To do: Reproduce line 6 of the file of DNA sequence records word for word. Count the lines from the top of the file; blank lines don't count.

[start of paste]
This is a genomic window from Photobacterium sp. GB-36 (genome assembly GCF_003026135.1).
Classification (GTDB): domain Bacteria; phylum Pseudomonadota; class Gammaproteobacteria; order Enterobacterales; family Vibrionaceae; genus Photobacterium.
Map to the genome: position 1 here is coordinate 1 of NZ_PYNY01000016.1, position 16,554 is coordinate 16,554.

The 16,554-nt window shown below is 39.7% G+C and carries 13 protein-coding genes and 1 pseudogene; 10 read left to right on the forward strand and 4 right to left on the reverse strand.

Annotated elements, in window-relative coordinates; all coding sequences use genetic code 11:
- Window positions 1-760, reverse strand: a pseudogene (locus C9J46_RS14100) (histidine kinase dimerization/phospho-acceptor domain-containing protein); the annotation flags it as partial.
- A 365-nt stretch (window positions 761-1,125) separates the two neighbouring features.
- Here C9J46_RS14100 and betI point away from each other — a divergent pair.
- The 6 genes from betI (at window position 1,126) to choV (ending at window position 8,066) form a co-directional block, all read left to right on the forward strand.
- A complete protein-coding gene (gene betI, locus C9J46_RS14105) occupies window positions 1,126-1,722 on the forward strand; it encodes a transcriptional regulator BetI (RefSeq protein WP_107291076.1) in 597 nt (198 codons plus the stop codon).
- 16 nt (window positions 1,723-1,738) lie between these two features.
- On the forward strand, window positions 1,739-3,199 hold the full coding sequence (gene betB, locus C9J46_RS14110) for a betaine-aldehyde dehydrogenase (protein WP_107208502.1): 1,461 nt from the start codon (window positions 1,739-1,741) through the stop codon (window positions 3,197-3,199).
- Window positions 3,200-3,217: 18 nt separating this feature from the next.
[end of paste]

- Window positions 1-760, reverse strand: a pseudogene (locus C9J46_RS14100) (histidine kinase dimerization/phospho-acceptor domain-containing protein); the annotation flags it as partial.